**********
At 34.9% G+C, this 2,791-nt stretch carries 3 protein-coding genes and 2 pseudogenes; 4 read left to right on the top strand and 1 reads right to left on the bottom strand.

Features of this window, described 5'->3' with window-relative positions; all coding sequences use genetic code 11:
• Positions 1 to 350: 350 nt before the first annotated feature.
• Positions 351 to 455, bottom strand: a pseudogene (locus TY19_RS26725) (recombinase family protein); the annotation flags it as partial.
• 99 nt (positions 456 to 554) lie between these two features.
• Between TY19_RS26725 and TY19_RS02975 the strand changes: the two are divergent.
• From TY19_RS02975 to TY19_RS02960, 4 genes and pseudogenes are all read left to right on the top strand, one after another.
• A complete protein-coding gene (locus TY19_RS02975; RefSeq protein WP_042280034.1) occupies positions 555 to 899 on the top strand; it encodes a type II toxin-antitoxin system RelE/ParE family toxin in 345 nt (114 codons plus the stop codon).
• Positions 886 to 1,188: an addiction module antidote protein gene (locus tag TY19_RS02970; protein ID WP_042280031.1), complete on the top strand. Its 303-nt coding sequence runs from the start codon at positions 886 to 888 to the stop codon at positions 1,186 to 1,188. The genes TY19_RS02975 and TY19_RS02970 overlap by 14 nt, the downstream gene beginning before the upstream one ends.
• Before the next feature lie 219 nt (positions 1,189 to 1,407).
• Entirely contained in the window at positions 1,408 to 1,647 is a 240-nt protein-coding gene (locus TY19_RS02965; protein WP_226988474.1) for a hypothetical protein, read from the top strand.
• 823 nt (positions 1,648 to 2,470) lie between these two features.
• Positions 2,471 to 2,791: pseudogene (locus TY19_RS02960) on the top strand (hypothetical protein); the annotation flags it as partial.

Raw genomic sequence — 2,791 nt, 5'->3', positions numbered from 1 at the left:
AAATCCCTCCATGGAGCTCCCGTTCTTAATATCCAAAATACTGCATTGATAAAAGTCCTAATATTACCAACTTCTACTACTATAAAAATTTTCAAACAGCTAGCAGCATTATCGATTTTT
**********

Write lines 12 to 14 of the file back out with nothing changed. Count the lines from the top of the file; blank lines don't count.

• 823 nt (positions 1,648 to 2,470) lie between these two features.
• Positions 2,471 to 2,791: pseudogene (locus TY19_RS02960) on the top strand (hypothetical protein); the annotation flags it as partial.

Raw genomic sequence — 2,791 nt, 5'->3', positions numbered from 1 at the left: